LaToya Ruby Frazier, Andrea Holding her daughter Nephratitioustide the Social Network Banquet Hall (2016 / 2017), all images via Gavin Brown’s
In her self-titled solo debut at Gavin Brown’s Enterprise, artist LaToya Ruby Frazier illustrates an American landscape where dualities intertwine, marring the boundaries separating joy from despair or abundance from nothingness. Her depictions of secluded interiors, occupied by domestic clutters and family histories translate into stories of struggle, while barren deserts under the California sun encapsulate human ardor. Spanning her two decade photographic practice, Frazier’s three-floor presentation at the gallery’s spacious Harlem location introduces one series on each floor. Complimented by the accents of the building’s previous life as a brewery, the photographer’s black and white gelatin silver prints explore dichotomies of public and private, meditating on the role of the camera lens as a witness of our profound and collective moments, be those experienced firsthand or communally mediated.
The exhibition’s earliest, and sharpest, series The Notion of Family (2001-14) chronicles the plight of the de-industrialized town of Braddock in Pennsylvania, where three generations of women have endured economic, social and psychological burdens from the town’s slow decline. Frazier’s grandmother, mother, and herself all witnessed the rise and fall of their hometown which prospered in early 20th century with booming steel businesses, only to face the decline in population and wealth as jobs left, eradicated by the drug culture and neoliberal government policies during the artist’s coming of age in the ‘90s.
The maternal focus in Frazier’s photographs stems from necessity and choice: men fall short due to steel mill accidents, military positions or searches for a better life elsewhere. The artist’s brother appears in My Brother Sergeant Brandon Frazier and Me (2008), revealing the identical tattoo the siblings share. Women, however, depend on each other as caretakers, confidants, and witnesses. Frazier’s mother shows her stitch marks from a crude spine surgery in her 2008 photography titled Mom’s Spine Surgery; a decade later the same mother poses sideways next to her daughter’s sharp gaze in Mommy. Domestic rituals of Christmas nights, funerals, and bathtub showers contrast with civic authority, illustrated through various visits to the University of Pittsburgh Medical Center in hopes of therapeutic recovery. Frazier and her matriarchal circle convey dignity, perseverance, and community through demure and courageous moments, often induced by personal tragedies and public outbreaks.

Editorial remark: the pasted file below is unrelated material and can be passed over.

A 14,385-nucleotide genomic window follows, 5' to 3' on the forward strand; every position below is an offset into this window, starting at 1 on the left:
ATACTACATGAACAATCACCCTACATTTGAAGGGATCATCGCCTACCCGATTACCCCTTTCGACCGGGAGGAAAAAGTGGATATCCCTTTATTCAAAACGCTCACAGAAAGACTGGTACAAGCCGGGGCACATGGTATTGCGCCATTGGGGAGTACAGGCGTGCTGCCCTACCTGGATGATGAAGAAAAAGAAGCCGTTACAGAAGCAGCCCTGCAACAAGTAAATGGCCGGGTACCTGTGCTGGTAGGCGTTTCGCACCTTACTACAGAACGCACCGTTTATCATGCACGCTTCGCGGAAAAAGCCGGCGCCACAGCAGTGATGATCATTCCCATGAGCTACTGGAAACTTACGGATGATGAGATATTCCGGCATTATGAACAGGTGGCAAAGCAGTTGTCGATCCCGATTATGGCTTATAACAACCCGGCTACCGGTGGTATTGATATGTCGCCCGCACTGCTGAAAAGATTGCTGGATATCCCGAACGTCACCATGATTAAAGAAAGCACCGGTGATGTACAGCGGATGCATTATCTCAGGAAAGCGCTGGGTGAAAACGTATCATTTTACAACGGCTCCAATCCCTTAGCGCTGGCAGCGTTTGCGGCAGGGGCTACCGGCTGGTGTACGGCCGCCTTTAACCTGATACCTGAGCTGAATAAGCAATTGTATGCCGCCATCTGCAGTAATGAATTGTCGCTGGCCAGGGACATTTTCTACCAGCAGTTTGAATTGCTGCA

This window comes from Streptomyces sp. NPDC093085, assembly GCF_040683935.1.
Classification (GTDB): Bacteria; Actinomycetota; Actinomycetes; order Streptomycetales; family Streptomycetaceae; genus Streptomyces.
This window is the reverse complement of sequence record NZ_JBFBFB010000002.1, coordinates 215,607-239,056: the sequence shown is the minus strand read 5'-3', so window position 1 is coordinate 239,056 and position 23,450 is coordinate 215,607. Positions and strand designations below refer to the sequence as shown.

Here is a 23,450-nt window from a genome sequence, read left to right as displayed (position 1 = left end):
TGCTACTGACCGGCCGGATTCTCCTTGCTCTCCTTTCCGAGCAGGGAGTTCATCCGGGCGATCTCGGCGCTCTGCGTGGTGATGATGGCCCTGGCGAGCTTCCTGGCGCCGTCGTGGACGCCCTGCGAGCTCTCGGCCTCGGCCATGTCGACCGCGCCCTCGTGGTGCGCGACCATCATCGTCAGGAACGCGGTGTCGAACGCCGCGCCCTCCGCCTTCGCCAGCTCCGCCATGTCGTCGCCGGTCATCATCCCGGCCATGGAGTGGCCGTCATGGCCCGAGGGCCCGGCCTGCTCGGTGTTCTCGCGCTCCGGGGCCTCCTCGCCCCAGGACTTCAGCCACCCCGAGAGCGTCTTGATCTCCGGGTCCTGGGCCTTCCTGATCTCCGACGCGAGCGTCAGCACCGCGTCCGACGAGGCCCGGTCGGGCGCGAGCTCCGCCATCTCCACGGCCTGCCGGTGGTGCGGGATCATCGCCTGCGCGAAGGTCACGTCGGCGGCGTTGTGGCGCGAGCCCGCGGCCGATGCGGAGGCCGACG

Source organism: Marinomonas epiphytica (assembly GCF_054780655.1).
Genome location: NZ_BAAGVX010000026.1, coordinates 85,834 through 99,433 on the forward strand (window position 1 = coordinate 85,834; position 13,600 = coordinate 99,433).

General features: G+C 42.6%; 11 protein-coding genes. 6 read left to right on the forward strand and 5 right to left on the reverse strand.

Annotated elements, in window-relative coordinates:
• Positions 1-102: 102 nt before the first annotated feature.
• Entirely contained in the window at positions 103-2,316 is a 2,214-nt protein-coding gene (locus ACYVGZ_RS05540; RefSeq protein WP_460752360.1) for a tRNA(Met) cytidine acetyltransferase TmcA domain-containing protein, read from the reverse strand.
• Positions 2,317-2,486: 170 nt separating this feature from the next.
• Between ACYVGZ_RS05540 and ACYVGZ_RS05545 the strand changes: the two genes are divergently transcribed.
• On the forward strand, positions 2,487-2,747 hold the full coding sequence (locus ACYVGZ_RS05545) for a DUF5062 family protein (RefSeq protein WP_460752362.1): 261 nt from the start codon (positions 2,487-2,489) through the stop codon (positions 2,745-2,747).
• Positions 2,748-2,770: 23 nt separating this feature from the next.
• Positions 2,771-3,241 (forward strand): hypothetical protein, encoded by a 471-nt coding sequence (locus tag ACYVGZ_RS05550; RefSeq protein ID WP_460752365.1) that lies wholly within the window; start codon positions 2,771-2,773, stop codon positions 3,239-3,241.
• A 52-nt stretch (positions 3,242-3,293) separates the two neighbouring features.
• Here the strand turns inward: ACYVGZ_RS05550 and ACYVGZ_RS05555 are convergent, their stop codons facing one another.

Frazier’s recent photo-series, titled Flint is Family (2016-2017), turns her camera towards the ongoing water scandal in Flint, Michigan where a city-wide decline in the quality of life imposed harsh conditions on the working class, similar to the fate of the artist’s northeastern hometown in her previous series. Again, three generations of women embody suffering and resistance through Frazier’s equally journalistic and compassionate lens. Her delicate balance between domestic and public in the previous series furthers into questioning the role of the photographer as a witness and confidant for others’ agony. The moral responsibility of her documentary approach and aesthetic tenderness result in poetic, yet truthful compositions of struggle through Shea, Renée, and Zion, who, similar to the artist, her mother and grandma, find refuge in one another. Moments of public demonstrations in which anonymous figures hold signs of protest on the streets of Flint blend into profound shots of familial solidarity and dependence. The exhibition’s third installment A Pilgrimage to Noah Purifoy’s Desert Art Museum (2016-17) challenges two other series’ human-centric approach with depictions of Joshua Tree desert where Noah Purifoy’s decades-old abstract public sculptures contain industrial debris in variable silhouettes. Sculptures the Alabama-born artist created with discarded materials in the aftermath of the Watts riots in the ‘60s California stand in for the human form Frazier is known to delicately snap, embodying both artists’ diligent commitment for tuning the political in with the intimate.
LaToya Ruby Frazier is on view at Gavin Brown’s enterprise through February 25, 2018.
— O.C. Yerebakan
Gavin Brown’s Enterprise[Exhibition Page]